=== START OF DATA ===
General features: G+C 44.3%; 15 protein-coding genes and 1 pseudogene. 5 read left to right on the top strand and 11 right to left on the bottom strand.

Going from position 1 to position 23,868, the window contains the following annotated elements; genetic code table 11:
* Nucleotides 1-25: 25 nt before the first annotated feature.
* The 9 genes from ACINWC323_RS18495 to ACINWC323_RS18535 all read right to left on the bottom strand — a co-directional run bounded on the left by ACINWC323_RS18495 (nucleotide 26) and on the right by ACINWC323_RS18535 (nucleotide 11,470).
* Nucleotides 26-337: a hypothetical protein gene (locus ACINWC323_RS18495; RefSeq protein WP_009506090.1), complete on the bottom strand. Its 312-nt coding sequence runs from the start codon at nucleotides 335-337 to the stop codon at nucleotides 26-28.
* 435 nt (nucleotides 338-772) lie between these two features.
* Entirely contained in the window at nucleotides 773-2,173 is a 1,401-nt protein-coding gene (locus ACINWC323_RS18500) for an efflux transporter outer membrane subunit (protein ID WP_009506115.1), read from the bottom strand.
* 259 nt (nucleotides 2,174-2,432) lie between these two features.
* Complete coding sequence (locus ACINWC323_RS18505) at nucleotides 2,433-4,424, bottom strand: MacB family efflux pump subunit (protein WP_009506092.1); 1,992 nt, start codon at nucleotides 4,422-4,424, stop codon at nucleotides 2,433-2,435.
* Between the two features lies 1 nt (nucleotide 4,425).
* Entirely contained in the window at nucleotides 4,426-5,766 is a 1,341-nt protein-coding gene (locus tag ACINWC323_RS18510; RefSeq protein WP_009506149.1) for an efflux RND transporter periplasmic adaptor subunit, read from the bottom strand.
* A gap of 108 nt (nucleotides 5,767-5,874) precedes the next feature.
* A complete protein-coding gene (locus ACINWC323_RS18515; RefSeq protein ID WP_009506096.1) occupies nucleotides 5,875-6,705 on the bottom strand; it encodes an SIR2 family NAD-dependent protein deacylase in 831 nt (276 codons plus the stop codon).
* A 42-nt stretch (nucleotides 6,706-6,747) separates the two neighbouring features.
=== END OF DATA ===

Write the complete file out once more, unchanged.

General features: G+C 44.3%; 15 protein-coding genes and 1 pseudogene. 5 read left to right on the top strand and 11 right to left on the bottom strand.

Going from position 1 to position 23,868, the window contains the following annotated elements; genetic code table 11:
* Nucleotides 1-25: 25 nt before the first annotated feature.
* The 9 genes from ACINWC323_RS18495 to ACINWC323_RS18535 all read right to left on the bottom strand — a co-directional run bounded on the left by ACINWC323_RS18495 (nucleotide 26) and on the right by ACINWC323_RS18535 (nucleotide 11,470).
* Nucleotides 26-337: a hypothetical protein gene (locus ACINWC323_RS18495; RefSeq protein WP_009506090.1), complete on the bottom strand. Its 312-nt coding sequence runs from the start codon at nucleotides 335-337 to the stop codon at nucleotides 26-28.
* 435 nt (nucleotides 338-772) lie between these two features.
* Entirely contained in the window at nucleotides 773-2,173 is a 1,401-nt protein-coding gene (locus ACINWC323_RS18500) for an efflux transporter outer membrane subunit (protein ID WP_009506115.1), read from the bottom strand.
* 259 nt (nucleotides 2,174-2,432) lie between these two features.
* Complete coding sequence (locus ACINWC323_RS18505) at nucleotides 2,433-4,424, bottom strand: MacB family efflux pump subunit (protein WP_009506092.1); 1,992 nt, start codon at nucleotides 4,422-4,424, stop codon at nucleotides 2,433-2,435.
* Between the two features lies 1 nt (nucleotide 4,425).
* Entirely contained in the window at nucleotides 4,426-5,766 is a 1,341-nt protein-coding gene (locus tag ACINWC323_RS18510; RefSeq protein WP_009506149.1) for an efflux RND transporter periplasmic adaptor subunit, read from the bottom strand.
* A gap of 108 nt (nucleotides 5,767-5,874) precedes the next feature.
* A complete protein-coding gene (locus ACINWC323_RS18515; RefSeq protein ID WP_009506096.1) occupies nucleotides 5,875-6,705 on the bottom strand; it encodes an SIR2 family NAD-dependent protein deacylase in 831 nt (276 codons plus the stop codon).
* A 42-nt stretch (nucleotides 6,706-6,747) separates the two neighbouring features.